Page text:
In December of 2013, less than two years after the Foundation was established, Bob and Renee Parsons reinforced their commitment to philanthropy by publicly accepting an invitation to join The Giving Pledge, an initiative started by Bill and Melinda Gates and Warren Buffett. The Pledge encourages billionaires to dedicate themselves to giving away at least half their wealth to philanthropic causes of their choosing. The Parsons have stated that they intend to donate at least half of their wealth, and likely much more, to non-profits. During 2012 and 2013 they gave over $34 million to charitable organizations.

Elephant shooting controversy[edit]

In 2011, Parsons was denounced by animal rights and other groups for tweeting a video in which he shoots and kills an elephant in Zimbabwe.[10]

In response to the shooting, Gawker called Parsons "insane"[11] and "ridiculous."[12] NBC News said "It's definitely the kind of thing only a super rich CEO/founder of a privately-held company could get away with."[13] PETA said that it would close its account with Go Daddy and urged others to do the same.[14]

In response to the criticism, Parsons explained, "The tribal authorities requested that I and others like me patrol the fields before and during the harvest".[15] He also said that by shooting leopards and elephants, he has been helping the local population. He has also stated that he believes the opposition to him only exists within small organizations who are not his customers.[16]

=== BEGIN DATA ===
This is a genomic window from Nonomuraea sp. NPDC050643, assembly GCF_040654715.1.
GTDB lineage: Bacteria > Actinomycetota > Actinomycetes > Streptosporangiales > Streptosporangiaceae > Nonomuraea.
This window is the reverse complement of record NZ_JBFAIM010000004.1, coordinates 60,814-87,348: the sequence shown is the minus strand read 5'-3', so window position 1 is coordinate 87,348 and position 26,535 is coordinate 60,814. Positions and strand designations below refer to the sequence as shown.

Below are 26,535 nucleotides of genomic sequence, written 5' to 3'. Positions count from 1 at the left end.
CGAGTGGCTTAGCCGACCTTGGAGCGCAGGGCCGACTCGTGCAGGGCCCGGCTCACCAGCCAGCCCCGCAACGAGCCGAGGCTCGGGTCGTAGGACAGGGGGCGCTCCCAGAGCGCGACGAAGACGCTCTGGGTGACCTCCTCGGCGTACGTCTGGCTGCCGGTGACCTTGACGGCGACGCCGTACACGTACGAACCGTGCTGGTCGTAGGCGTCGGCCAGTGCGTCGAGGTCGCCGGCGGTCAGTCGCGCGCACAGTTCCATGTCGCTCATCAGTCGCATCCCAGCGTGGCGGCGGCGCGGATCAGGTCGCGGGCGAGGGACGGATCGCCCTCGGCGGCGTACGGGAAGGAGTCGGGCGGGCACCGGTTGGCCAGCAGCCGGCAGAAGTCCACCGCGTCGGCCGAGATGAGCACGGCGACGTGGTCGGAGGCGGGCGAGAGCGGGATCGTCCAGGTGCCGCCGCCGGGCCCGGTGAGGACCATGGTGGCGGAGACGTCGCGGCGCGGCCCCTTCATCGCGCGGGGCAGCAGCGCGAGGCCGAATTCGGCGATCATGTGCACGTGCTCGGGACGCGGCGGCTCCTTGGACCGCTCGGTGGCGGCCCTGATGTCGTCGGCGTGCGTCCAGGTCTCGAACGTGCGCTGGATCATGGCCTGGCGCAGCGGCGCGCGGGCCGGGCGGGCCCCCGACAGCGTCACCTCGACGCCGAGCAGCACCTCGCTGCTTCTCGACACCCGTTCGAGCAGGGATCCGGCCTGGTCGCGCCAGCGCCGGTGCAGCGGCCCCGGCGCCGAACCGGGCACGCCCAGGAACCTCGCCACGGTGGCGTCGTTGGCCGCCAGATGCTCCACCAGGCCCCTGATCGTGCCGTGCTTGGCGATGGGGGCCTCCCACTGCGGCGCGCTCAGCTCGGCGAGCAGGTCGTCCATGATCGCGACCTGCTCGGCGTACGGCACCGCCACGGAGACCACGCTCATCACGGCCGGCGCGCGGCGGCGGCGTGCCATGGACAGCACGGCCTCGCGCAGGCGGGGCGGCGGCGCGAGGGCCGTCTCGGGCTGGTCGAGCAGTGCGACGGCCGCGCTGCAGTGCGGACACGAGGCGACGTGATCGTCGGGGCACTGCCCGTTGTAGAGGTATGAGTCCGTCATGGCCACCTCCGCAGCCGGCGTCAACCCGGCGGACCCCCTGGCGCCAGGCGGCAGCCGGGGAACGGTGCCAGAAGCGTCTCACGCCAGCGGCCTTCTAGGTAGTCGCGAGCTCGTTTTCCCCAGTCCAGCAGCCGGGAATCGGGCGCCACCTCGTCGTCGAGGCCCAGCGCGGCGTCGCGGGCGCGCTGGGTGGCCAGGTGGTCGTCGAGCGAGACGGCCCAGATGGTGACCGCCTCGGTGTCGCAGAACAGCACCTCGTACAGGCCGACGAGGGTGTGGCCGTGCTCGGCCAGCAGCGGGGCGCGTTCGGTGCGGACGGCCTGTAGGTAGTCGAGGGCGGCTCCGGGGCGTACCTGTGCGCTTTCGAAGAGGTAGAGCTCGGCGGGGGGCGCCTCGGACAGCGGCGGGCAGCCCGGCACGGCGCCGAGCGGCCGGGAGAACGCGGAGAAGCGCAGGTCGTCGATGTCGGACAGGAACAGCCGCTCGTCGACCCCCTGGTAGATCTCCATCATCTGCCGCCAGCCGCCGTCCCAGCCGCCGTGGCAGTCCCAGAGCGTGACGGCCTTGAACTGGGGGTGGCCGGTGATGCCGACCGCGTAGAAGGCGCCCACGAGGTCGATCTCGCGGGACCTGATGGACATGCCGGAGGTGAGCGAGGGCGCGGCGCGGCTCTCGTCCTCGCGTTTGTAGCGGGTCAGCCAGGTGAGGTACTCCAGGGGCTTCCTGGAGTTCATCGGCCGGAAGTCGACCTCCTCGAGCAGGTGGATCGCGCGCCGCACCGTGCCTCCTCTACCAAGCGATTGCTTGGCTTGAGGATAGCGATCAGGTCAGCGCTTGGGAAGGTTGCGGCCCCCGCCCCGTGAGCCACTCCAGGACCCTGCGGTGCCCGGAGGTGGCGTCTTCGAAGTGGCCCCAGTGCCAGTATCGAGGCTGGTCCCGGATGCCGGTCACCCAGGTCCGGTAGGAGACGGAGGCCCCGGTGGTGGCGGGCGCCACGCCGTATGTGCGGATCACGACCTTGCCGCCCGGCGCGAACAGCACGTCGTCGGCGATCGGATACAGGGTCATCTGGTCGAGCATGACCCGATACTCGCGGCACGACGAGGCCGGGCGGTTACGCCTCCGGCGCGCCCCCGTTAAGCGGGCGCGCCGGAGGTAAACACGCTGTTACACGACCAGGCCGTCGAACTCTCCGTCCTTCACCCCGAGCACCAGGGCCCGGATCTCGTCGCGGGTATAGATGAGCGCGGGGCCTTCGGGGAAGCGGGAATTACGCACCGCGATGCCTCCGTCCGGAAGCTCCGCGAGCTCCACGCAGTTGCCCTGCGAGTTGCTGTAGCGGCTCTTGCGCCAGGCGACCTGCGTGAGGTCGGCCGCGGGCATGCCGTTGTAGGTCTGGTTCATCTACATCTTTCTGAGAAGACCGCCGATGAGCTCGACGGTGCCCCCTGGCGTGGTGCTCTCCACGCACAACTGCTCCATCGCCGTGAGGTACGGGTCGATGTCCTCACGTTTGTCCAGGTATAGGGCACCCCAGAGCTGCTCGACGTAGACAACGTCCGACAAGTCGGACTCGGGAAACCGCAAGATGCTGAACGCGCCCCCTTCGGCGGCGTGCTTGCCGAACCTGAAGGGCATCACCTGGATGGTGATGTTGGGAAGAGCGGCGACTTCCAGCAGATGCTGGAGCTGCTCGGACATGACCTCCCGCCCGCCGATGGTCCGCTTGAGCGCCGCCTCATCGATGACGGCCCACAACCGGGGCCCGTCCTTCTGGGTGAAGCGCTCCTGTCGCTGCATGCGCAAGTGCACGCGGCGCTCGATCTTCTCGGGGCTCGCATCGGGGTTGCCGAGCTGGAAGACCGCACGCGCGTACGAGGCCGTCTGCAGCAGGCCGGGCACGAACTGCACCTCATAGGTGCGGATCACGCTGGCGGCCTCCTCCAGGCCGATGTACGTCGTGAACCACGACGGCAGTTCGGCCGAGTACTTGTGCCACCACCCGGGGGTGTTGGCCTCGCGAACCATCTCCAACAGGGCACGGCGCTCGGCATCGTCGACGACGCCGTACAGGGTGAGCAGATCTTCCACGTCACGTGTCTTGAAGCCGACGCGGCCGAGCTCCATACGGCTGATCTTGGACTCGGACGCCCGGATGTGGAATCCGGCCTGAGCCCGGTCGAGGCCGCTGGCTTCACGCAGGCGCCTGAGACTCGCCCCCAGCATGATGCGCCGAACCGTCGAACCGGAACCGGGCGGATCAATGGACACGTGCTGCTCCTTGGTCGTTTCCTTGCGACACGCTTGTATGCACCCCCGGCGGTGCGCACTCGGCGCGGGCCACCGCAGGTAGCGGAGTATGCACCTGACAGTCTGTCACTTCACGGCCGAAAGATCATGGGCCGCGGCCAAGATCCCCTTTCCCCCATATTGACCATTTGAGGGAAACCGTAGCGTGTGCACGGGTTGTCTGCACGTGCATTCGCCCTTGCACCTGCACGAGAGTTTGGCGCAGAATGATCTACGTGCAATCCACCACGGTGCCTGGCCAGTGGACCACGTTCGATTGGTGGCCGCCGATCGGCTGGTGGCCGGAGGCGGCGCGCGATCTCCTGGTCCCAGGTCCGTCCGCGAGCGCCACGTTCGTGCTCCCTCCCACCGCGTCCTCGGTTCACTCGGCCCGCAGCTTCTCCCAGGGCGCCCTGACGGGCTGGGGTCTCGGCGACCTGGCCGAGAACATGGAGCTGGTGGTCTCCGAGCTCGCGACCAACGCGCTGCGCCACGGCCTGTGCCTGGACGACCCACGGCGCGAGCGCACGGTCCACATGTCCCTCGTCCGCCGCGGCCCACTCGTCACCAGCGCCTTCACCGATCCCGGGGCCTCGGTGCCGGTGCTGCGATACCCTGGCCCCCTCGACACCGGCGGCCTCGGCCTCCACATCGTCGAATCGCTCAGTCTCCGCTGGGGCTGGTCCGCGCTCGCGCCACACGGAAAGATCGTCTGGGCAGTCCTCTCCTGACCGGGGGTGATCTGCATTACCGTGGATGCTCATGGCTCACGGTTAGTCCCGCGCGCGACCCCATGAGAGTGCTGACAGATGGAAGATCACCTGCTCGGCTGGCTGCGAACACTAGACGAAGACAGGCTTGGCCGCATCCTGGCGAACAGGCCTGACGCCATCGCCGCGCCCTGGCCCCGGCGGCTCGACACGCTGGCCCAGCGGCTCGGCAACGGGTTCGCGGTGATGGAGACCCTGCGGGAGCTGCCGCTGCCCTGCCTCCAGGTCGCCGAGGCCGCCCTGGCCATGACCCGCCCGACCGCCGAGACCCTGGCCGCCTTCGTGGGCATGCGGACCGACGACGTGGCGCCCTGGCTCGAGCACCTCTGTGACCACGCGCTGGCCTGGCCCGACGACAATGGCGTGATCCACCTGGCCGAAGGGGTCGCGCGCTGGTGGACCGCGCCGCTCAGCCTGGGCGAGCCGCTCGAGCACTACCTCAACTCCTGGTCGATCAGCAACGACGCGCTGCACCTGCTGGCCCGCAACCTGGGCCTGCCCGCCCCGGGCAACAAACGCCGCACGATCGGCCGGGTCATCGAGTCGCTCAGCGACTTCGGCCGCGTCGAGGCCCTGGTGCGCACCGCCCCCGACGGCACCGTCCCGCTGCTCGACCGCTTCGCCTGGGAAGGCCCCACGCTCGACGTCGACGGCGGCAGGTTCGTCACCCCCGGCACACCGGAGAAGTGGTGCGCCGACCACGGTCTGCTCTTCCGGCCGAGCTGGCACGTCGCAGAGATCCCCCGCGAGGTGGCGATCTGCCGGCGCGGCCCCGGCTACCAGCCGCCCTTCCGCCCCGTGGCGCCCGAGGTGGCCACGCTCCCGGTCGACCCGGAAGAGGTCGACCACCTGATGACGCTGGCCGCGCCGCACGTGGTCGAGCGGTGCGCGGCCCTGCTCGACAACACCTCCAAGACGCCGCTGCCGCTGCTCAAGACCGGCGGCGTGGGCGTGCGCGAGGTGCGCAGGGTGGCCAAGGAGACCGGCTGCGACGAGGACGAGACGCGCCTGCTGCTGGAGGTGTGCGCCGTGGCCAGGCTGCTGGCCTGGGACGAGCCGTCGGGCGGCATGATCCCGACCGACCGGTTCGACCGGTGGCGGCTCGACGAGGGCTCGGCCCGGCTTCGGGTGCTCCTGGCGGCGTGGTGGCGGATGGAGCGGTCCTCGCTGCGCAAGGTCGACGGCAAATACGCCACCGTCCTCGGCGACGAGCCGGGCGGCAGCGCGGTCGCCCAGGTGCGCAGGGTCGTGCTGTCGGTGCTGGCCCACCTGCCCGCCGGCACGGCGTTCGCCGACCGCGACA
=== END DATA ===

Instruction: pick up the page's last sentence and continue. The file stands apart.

Political activities[edit]

In 2012, Parsons donated $1 million to Restore Our Future, Mitt Romney's Super PAC.[17]

References[edit]

  1. ^ Bob Parsons blog
  2. ^ Sloan, Paul (February 28, 2007). "Who's Your Go Daddy?". CNN Money. Retrieved September 23, 2010. 
  3. ^ David, Andersen; Lameen Witter (February 17, 2006). Former Marine, Go Daddy CEO Talks About His Rise to Success. Marine Corps News. Retrieved 2006-06-02. 
  4. ^ Draper, John (December 7, 2005). "GoDaddy's Remarkable Daddy". Worthwhile. Archived from the original on June 30, 2006. Retrieved 2006-06-02. 
  5. ^ Jackson, Ron (October 2004). "Underachiever to Overlord: Go Daddy's Bob Parsons Started Slow Then Built Two Business Empires". Domain Name Journal. Retrieved 2006-06-02. 
  6. ^ "University of Baltimore". University Relations. April 10, 2010. Retrieved 2010-07-20. 
  7. ^ Larson, Jane (May 28, 2008). "Go Daddy extends sponsorship of Danica Patrick". The Arizona Republic (Gannett). Retrieved 2008-05-29. 
  8. ^ "Form:10-Q". SEC Edgar Filing Information. June 12, 1996. Retrieved 2006-06-02. 
  9. ^ Goldman, Andrew (December 30, 2011). "Bob Parsons Doesn't Do Subtle". The New York Times. Retrieved January 1, 2012. 
  10. ^ Tsukayama, Hayley (March 31, 2011). "GoDaddy.com CEO faces backlash for elephant shooting". The Washington Post. Retrieved 2011-04-13. 
  11. ^ Chen, Adrian. "Has GoDaddy's Elephant-Killing CEO Finally Gone Too Far?". Gawker.com. 
  12. ^ Chen, Adrian. "Meet GoDaddy's Ridiculous Elephant-Killing CEO". Gawker.com. Retrieved 20140202. 
  13. ^ "GoDaddy CEO kills elephant, videotapes act". NBC News Business Insider. Retrieved 20140202. 
  14. ^ Li, Shan (April 1, 2011). "PETA closes Go Daddy account after CEO shoots elephant". The Los Angeles Times. Retrieved 2011-04-13. 
  15. ^ Kelly Burgess, Kelly (April 1, 2011). "GoDaddy.com CEO Bob Parsons under fire for Zimbabwe elephant-hunting video". The Los Angeles Times. Retrieved 2011-04-13. 
  16. ^ Cooper, Charles (March 31, 2011). "GoDaddy CEO: Elephant hunts help the locals". CBS News. Retrieved 2011-03-31. 
  17. ^ Schouten, Fredreka (21 September 2012). "Romney has campaign debt, less cash on hand". USA Today. Retrieved 1 December 2013. 

External links[edit]